Adam Littlejohn

Died 1795.

Littlejohn was commissioned lieutenant on 31 March 1780. A protégé of Vice-Admiral William Hotham, he served with that officer aboard the Princess Royal 98, Captain John Holloway, from 29 December 1790 until 9 September 1791, at which time the vessel was decommissioned following the end of the Russian Armament.

A shot from the French frigate Alceste (similar to the frigate pictured) killed Captain Littlejohn.

Upon the commencement of the French Revolutionary War, he rejoined Hotham on 8 January 1793 as a lieutenant aboard the Britannia 100, Captain Holloway, going out to the Mediterranean in May and participating at the occupation of Toulon from August-December. He continued with the Britannia in the Mediterranean through the Corsican Campaign in 1794.

On 29 January 1795 Littlejohn assumed command of the Berwick 74 after her captain, William Smith, had been dismissed for allowing her masts to roll overboard in San Fiorenzo Bay. When the Mediterranean Fleet under Hotham sailed for Leghorn a month later, the inadequate Berwick lagged behind, and on 7 March she was assailed by Rear-Admiral Martin’s Toulon Fleet whilst departing San Fiorenzo. Littlejohn was decapitated by a bar shot from the French frigate Alceste 36 early in the exchange, being replaced by Lieutenant Nesbit Palmer who surrendered the ship, with the newly appointed captain being the only casualty.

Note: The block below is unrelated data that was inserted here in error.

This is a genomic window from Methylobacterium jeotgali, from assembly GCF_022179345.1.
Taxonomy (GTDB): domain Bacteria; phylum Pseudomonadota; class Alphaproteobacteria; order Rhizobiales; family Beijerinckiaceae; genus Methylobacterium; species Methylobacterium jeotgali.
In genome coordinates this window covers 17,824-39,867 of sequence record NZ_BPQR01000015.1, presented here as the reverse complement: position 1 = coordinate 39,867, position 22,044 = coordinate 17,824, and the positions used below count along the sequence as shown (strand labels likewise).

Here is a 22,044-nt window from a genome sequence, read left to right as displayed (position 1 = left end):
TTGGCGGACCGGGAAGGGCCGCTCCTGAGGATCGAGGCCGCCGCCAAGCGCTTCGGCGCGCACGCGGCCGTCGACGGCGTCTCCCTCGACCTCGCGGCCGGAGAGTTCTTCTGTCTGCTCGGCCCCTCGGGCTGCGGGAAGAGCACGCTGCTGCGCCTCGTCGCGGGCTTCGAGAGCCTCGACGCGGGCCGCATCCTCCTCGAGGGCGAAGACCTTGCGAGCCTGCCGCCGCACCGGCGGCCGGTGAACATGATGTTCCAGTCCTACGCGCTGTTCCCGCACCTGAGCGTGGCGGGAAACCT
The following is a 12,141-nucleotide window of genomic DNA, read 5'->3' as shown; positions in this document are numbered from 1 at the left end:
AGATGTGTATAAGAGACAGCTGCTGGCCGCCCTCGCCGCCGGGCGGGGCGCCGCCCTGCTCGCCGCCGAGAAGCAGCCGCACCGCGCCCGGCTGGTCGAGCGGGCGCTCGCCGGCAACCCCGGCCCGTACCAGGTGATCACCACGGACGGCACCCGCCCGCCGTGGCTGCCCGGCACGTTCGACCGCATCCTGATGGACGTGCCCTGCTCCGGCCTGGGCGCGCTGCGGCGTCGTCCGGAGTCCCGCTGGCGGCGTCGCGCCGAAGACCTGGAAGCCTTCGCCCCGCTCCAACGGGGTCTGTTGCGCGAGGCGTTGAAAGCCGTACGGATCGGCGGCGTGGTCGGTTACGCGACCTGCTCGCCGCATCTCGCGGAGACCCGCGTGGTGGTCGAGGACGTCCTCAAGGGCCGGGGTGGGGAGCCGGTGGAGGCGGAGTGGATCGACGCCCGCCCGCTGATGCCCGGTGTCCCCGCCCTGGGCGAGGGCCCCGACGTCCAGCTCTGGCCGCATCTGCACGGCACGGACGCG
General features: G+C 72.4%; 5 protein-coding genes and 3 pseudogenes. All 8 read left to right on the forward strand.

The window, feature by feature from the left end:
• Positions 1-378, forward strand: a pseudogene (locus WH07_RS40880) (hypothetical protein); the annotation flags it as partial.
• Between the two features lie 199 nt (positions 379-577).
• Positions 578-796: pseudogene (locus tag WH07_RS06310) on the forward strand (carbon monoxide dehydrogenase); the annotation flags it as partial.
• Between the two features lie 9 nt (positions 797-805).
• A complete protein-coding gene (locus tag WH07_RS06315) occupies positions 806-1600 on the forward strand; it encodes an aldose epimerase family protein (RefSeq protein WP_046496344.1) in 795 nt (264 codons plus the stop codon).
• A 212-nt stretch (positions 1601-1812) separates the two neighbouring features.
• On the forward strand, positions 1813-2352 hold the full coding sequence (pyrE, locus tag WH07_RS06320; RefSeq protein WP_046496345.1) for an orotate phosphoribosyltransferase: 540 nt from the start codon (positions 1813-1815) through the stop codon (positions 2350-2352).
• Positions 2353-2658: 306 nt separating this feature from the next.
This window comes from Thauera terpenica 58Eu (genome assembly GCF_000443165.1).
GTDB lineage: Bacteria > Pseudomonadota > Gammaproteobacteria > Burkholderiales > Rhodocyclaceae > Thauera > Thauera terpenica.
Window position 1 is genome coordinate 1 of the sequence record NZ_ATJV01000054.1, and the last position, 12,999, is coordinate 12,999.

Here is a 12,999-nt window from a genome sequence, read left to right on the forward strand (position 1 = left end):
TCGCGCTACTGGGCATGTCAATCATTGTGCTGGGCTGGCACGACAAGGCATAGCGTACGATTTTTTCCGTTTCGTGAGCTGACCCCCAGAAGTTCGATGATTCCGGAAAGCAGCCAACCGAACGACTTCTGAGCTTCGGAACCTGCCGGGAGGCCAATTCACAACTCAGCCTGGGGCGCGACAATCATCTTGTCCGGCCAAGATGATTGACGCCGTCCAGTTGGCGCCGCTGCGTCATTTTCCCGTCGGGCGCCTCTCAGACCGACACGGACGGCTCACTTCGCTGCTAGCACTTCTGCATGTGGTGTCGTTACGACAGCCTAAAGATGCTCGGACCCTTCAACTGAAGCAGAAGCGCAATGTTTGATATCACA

Although Littlejohn officially held the rank of lieutenant at the time of his death, he was named ‘Captain’ by Admiral William Hotham in his dispatch dated 16 March 1795 following the Battle of Genoa, and it is most likely that this rank would have been confirmed by the Admiralty should Littlejohn have survived.

He left a widow, Barbara, and two sons and a daughter who were granted a pension. His son, Lieutenant William Hotham Littlejohn, fought aboard the frigate Shannon in her duel with the U.S.S Chesapeake in 1813.

Littlejohn was described by Admiral Hotham as a valued and experienced officer.